Clouds and the Water Cycle

A cloudy morning at Bandelier National Monument. (Photo by Sally King/NPS)

By Jean Dewart

Let’s go back, to a time “before clouds.” The air is primarily made up of gases — oxygen and nitrogen — that are invisible to our eyes. Oxygen is about 78% of the air and nitrogen is about 21% of the air. That accounts for 99% of the air! So, the rest of the atmosphere is made up of trace gases that can change depending on time and place.   

One of these trace gases is water vapor — that is, water in its gaseous form. It turns out that Earth is the “goldilocks” planet (that is, it’s just right!) because at the temperatures found on the earth’s surface and in the atmosphere, water can exist in each of its three phases: gas (water vapor), liquid (water), and solid (ice).

Our atmosphere has water vapor in it all of the time — sometimes only a little and sometimes quite a lot. Relative humidity is one way to describe the amount of water vapor in the air. If there were no water vapor in the air (this rarely, rarely happens, and only in very, very cold weather), we describe this as 0% relative humidity. If the air had as much water as it could hold, we describe this as 100% relative humidity. The air in Northern New Mexico is usually between 30% and 60% relative humidity near the surface of the earth.

How does water vapor get into the air? Primarily from evaporation of liquid water from the oceans, rivers, and lakes of the world. In Los Alamos, where we’re far from major bodies of water, water vapor is brought by the winds coming from the Pacific Ocean, the Gulf of Mexico, or the Sea of Cortez (Gulf of California).
Image Credit: NASA

For a cloud to form, the air must have 100% relative humidity. This allows the water vapor (gas) in the air to condense into liquid water. To get air to 100% relative humidity, the air must usually be cooled. Air can be cooled by lifting it above the ground — sometimes to as high as 20,000 ft above the ground! Air at the earth’s surface can be lifted by winds hitting a mountain (topographic lifting), by a cold front, or by the sun warming the ground and heating the air next to the ground. 

In each case, air will rise (and cool) to a height where the relative humidity is 100% and cloud drops begin to form. If air is lifted high enough, the air can cool enough to form ice crystals instead of water droplets.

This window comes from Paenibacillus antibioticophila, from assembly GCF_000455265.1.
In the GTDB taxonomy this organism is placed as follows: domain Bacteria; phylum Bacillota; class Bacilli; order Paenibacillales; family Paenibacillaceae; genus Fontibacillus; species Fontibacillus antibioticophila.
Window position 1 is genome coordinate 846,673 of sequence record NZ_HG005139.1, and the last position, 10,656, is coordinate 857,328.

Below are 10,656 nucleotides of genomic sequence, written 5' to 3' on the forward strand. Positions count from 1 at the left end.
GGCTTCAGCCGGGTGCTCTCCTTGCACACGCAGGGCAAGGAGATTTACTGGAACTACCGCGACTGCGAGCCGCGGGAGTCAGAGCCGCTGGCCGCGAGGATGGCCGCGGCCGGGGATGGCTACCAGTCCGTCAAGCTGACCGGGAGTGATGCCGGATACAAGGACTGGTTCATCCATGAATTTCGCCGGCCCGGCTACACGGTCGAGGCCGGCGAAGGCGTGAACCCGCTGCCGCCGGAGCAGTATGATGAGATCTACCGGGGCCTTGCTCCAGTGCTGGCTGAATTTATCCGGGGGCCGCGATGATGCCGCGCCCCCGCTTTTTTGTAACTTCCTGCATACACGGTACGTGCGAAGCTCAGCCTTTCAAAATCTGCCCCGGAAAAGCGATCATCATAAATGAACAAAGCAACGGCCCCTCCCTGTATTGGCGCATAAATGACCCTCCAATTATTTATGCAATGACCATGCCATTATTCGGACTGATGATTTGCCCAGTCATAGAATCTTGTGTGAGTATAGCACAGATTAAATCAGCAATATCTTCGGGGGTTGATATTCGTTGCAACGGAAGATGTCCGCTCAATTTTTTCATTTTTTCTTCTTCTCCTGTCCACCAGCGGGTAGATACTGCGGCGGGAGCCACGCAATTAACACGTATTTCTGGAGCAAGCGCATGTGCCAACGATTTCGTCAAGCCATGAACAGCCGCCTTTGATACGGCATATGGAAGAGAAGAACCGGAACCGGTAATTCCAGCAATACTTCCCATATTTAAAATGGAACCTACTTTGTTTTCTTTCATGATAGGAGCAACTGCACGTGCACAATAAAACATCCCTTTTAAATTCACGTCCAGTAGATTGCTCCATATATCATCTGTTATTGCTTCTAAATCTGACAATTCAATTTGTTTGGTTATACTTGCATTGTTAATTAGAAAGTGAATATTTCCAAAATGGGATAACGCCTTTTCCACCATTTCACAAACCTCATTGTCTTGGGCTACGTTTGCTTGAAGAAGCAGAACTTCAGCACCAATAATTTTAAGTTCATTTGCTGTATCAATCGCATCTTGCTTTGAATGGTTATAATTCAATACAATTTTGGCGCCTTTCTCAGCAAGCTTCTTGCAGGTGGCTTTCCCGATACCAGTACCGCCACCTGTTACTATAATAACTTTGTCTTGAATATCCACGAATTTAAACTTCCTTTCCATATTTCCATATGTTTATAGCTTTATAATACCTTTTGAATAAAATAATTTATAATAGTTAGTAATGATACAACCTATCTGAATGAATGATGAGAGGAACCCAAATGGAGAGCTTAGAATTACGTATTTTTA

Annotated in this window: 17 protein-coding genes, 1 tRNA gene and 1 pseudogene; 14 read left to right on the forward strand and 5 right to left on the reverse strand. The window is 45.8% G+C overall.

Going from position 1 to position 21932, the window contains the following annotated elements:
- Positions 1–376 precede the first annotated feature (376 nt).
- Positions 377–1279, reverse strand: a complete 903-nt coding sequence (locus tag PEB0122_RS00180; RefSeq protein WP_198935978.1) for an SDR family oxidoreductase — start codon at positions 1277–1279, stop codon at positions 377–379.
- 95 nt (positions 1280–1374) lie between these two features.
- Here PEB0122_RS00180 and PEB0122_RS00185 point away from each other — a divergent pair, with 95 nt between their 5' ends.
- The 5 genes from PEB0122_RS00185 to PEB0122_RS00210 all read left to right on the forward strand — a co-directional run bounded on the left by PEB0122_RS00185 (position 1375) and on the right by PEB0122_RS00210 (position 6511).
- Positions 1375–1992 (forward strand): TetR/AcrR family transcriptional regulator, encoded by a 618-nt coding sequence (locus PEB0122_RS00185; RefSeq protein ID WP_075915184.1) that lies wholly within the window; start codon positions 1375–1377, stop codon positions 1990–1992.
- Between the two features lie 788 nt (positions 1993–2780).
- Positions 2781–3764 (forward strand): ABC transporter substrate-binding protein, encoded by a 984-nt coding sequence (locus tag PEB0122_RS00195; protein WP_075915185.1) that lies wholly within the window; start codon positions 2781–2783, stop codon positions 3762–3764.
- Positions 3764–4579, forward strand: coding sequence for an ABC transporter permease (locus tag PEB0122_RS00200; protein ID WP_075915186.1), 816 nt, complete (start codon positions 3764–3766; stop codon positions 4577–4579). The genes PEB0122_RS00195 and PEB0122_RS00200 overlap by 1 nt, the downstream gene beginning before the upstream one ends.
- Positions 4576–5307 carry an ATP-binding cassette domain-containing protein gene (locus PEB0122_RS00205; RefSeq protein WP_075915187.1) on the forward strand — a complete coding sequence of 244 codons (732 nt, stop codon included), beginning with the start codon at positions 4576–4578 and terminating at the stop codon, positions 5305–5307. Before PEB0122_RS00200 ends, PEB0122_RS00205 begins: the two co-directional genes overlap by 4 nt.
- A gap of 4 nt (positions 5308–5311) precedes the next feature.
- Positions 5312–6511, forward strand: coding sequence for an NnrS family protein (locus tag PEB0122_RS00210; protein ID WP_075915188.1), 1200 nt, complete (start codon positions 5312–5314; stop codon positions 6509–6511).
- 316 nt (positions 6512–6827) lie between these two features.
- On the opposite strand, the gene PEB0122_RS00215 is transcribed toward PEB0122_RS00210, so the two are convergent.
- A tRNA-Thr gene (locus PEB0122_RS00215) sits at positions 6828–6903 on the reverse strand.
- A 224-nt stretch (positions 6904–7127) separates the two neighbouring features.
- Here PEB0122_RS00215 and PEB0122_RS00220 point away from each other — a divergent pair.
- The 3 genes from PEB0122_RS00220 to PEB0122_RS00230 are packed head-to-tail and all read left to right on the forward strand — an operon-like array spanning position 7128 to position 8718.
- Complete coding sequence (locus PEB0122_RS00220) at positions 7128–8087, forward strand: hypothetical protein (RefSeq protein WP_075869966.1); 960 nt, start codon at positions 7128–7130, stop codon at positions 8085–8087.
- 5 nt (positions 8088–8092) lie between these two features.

Here are the different types of lifting of air in the atmosphere.  

Example of topographic lifting of air to produce clouds:
Image Credit:  University Corporation for Atmospheric Research

Example of a cold front lifting air to produce clouds

Cold Front
 Image Credit:  University Corporation for Atmospheric Research

Example of surface heating of air to produce clouds:

Diagram of how surface heat creates clouds
Image Credit:  University Corporation for Atmospheric Research

What clouds did you see today?

C:\Users\Jean\Pictures\stratus above Pajarito Mountain.jpg
Were they a large gray, flat cloud, with primarily uniform features? These are stratus clouds. (Photo by Jean Dewart)
Did you see large fluffy and puffy clouds? These are cumulus clouds. (Photo by Jean Dewart)
C:\Users\Jean\Pictures\cirrus above the mesa.jpg
Were they thin wispy clouds high up in the sky? These are clouds made of ice, and they are called cirrus clouds. (Photo by Jean Dewart)

If there is rain, then it is a cumulonimbus or nimbostratus cloud. Which one is this?

(Photo by Jean Dewart)

Although you cannot see the top of the cloud in this photo, the rain being organized into a shaft indicates that this is probably a cumulonimbus cloud. Nimbostratus clouds usually have widespread rains, coming down from many parts of the stratus cloud, rather than in distinct shafts as in this photo.  

The World Meteorological Organization has developed a classification of cloud types. To see this, and learn a lot more about clouds, visit their webpage.

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